FIG. 3B is a side elevation view of the claw assembly depicted in FIG. 3A in a closed position.

FIG. 4 is a bottom plan view of the claw assembly depicted in FIG. 3A illustrating the arrangement of claw fingers.

FIG. 5 is a side elevation schematic view of an embodiment of the remote mechanical bomb handling apparatus which includes a flashlight.

FIG. 6 is a side elevation schematic view of an embodiment of the remote mechanical bomb handling apparatus which includes a mirror.

DESCRIPTION OF THE PREFERRED EMBODIMENTS

As employed herein, the term “mechanical fastener” or variations thereof shall refer broadly to any suitable fastening, connecting or tightening mechanism including, but limited to, screws, bolts, and the combination of bolts and nuts.

As employed herein, the term “number” means one or an integer greater than one (i.e., a plurality).

When referring to any numerical range of values, such ranges are understood to include each and every number and/or fraction between the stated range minimum and maximum.

Directional phrases used herein, such as, for example, upper, lower, left, right, vertical, horizontal, top, bottom, above, beneath, clockwise, counterclockwise and derivatives thereof, relate to the orientation of the elements shown in the drawings and are not limiting upon the claims unless expressly recited therein.

A remote mechanical grasping apparatus according to one embodiment of the present invention is depicted in FIGS. 1A and 1B. Apparatus 100 comprises a first rod 105 and a second rod 110. First rod 105 and second rod 110 each have an interior channel that runs the length of the rod. One end of first rod 105 is pivotably coupled to one end of second rod 110 by a joint assembly 120. In one embodiment, first rod 105 is approximately 137.16 centimeters (4.5 feet) in length and second rod 110 is approximately 82.29 centimeters (2.7 feet) in length. However, it is to be appreciated that in other embodiments the length of first and second rods 105 and 110 may be varied to produce an apparatus with a longer or shorter range. First rod 105 and second rod 110 are constructed of aluminum, but may be constructed of another material capable of supporting the weight of apparatus 100 in its deployed state, including cargo. By way of non-limiting example, first rod 105 and second rod 110 might alternatively be constructed of another metal or alloy, or may be constructed of a non-conductive material such as a polymer, plastic or other suitable material. It is envisioned that the cross-sections of the rods be cylindrical, but the rods may have a different cross-section including, but not limited to, rectangular or polygonal cross-sections.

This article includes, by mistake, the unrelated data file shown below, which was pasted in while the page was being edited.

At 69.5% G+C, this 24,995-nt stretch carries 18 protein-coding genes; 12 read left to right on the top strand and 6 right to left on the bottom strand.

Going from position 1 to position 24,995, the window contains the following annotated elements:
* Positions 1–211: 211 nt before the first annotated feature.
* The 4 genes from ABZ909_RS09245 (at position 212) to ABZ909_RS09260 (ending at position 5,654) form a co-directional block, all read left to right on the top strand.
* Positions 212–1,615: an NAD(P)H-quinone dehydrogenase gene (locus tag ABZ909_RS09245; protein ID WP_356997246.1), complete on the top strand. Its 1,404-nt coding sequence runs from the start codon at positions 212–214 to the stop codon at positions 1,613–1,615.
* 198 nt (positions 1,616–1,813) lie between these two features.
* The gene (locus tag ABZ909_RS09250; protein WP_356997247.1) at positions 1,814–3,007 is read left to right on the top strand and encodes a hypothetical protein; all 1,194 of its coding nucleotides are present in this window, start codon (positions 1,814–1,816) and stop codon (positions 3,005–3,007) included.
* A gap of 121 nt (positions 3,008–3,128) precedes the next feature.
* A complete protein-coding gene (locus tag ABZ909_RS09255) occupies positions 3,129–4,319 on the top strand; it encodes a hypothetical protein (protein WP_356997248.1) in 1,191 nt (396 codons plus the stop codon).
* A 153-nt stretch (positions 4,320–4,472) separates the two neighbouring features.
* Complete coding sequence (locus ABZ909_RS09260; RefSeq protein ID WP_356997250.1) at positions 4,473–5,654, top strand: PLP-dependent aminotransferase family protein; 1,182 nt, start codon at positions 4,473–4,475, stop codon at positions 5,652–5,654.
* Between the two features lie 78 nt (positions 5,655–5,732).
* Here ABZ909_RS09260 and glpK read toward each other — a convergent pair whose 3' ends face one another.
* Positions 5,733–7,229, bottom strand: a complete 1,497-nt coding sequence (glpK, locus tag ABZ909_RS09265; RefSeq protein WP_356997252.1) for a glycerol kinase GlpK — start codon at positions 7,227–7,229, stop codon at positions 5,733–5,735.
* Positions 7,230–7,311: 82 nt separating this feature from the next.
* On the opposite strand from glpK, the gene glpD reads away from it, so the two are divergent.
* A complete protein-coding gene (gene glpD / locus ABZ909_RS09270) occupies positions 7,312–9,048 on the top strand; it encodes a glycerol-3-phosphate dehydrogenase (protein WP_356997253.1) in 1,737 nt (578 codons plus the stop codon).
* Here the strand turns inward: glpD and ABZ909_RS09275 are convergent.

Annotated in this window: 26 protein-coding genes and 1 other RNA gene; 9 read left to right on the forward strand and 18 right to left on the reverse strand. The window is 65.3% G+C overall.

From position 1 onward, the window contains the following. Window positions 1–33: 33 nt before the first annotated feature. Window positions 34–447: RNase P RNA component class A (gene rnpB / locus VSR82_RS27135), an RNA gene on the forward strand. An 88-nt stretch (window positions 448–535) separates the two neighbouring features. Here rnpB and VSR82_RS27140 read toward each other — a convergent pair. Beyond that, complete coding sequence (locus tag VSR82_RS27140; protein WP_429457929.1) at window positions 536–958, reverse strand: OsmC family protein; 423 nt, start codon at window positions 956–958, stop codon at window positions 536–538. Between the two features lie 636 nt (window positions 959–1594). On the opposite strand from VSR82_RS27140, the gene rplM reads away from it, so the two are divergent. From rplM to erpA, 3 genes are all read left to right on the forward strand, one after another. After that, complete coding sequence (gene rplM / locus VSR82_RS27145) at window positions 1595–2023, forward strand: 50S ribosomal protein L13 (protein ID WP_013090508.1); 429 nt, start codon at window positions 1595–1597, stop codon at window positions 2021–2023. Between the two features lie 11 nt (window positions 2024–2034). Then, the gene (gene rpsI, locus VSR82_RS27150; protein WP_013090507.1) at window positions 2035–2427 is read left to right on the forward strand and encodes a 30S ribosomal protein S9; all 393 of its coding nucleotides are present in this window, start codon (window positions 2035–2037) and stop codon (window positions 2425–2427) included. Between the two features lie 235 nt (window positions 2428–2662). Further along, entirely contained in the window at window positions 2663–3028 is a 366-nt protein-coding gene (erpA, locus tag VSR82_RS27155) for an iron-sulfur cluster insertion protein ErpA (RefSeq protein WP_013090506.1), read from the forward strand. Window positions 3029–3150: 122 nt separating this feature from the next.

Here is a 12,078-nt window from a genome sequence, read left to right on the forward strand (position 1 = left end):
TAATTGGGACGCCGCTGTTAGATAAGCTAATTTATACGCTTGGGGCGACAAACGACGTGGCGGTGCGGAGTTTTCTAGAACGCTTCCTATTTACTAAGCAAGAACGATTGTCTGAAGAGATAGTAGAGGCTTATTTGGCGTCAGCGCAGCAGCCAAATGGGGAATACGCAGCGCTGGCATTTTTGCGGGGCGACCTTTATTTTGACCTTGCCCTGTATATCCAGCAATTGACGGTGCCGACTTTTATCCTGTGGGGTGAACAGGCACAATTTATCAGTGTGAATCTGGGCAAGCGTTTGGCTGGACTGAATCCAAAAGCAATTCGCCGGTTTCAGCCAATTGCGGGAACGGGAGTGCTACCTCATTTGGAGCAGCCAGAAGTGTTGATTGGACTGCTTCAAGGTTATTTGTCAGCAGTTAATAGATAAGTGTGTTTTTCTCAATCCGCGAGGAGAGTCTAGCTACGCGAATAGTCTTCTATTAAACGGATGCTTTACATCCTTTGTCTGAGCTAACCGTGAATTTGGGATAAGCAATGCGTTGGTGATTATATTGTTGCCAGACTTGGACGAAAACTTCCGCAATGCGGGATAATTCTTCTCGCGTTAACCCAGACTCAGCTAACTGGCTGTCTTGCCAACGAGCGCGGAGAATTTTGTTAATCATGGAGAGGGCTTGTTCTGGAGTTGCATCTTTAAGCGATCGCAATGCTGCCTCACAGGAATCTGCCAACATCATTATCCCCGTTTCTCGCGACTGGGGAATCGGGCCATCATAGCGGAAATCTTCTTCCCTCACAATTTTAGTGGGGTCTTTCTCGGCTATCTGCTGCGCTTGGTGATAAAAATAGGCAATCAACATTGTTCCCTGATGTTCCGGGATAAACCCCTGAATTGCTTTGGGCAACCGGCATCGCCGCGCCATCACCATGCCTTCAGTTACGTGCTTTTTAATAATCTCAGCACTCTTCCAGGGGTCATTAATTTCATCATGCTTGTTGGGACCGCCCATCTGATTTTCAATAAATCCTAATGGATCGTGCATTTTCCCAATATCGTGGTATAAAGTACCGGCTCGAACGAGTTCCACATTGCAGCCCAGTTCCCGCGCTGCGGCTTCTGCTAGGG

The joint assembly 120 comprise two hinge joints that allow first rod 105 and second rod 110 to pivot in the same plane, permitting apparatus 100 to be folded in half. In other embodiments the joint assembly can be adapted to pivot in different planes, for example, by providing a locking joint. Joint assembly 120 also comprises an interior channel that is in communication with the interior channels of first rod 105 and second rod 110.

A locking sleeve assembly 140 is coupled to first rod 105 and second rod 110 adjacent to joint assembly 120. Locking sleeve assembly 140 is adapted to lock apparatus 100 in a deployed state by sliding over first rod 105, joint assembly 120, and second rod 110 (see Arrow A) to render joint assembly 120 substantially or completely immobile. Thus, locking sleeve assembly 140 maintains the apparatus in a deployed state. Locking sleeve assembly 140 may also be retracted (see Arrow A), permitting apparatus 100 to be folded in half.

A cable assembly 170 is coupled to the end of first rod 105, opposite the end coupled to joint assembly 120. Cable assembly 170 comprises a claw control lever 175 fixably coupled to first rod 105. An actuation cable 171 is attached at one end to claw control lever 175. Actuation cable 171 is then threaded into the interior channel of first rod 105 near claw control lever 175. Actuation cable 171 is subsequently threaded through the interior channels of first rod 105, joint assembly 120, and second rod 110. Actuation cable 171 emerges from second rod 110 near a claw assembly 130. The far end of actuation cable 171 is attached to claw assembly 130 so as to permit actuation of the claw using claw control lever 175.